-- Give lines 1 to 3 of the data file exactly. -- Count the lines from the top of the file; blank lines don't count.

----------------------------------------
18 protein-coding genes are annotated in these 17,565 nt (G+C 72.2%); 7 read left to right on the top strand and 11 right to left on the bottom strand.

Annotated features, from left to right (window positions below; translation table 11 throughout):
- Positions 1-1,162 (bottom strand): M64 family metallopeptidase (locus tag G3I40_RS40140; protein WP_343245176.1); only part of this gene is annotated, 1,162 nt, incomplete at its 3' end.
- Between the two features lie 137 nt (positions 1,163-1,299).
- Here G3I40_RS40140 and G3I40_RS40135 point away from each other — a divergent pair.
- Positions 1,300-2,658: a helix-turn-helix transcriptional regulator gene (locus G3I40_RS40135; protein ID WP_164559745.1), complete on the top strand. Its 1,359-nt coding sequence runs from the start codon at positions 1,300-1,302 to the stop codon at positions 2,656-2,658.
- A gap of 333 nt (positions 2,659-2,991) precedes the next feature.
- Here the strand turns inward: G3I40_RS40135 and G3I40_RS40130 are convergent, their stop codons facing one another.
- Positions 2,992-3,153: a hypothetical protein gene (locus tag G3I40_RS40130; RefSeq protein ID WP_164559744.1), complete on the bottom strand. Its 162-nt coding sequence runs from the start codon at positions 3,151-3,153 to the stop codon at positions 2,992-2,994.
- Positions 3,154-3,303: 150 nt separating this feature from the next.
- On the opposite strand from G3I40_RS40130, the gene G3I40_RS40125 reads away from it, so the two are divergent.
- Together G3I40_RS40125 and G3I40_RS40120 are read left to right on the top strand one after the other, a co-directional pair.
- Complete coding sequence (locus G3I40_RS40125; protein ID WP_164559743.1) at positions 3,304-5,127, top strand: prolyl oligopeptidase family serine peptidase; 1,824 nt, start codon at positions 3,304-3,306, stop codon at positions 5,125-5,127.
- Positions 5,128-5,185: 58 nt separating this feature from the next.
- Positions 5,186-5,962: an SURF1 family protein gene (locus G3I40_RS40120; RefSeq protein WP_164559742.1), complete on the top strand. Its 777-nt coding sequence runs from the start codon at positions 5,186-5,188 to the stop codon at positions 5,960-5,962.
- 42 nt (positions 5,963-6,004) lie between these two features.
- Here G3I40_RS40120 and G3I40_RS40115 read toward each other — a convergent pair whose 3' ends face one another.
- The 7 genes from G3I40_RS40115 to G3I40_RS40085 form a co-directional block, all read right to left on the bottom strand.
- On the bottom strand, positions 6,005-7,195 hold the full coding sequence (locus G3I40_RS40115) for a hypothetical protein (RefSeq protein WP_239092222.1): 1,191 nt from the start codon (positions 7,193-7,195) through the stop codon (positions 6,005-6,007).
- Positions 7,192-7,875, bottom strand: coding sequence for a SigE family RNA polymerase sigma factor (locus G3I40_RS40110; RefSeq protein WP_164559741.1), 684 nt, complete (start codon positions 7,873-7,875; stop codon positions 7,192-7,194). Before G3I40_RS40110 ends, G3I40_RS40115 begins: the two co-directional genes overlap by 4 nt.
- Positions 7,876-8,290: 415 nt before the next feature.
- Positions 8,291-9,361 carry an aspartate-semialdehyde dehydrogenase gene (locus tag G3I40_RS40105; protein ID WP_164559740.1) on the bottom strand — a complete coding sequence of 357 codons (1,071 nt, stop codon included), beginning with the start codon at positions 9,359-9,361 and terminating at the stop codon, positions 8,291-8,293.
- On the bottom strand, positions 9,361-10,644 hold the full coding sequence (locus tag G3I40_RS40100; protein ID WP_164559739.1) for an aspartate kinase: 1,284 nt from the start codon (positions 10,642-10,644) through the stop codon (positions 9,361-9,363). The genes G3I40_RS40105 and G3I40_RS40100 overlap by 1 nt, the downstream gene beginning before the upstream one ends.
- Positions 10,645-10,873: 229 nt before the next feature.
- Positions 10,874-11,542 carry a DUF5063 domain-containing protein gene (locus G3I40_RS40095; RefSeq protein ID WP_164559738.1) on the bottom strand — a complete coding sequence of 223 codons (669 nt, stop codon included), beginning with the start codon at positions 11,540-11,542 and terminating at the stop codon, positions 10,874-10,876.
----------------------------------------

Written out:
18 protein-coding genes are annotated in these 17,565 nt (G+C 72.2%); 7 read left to right on the top strand and 11 right to left on the bottom strand.

Annotated features, from left to right (window positions below; translation table 11 throughout):
- Positions 1-1,162 (bottom strand): M64 family metallopeptidase (locus tag G3I40_RS40140; protein WP_343245176.1); only part of this gene is annotated, 1,162 nt, incomplete at its 3' end.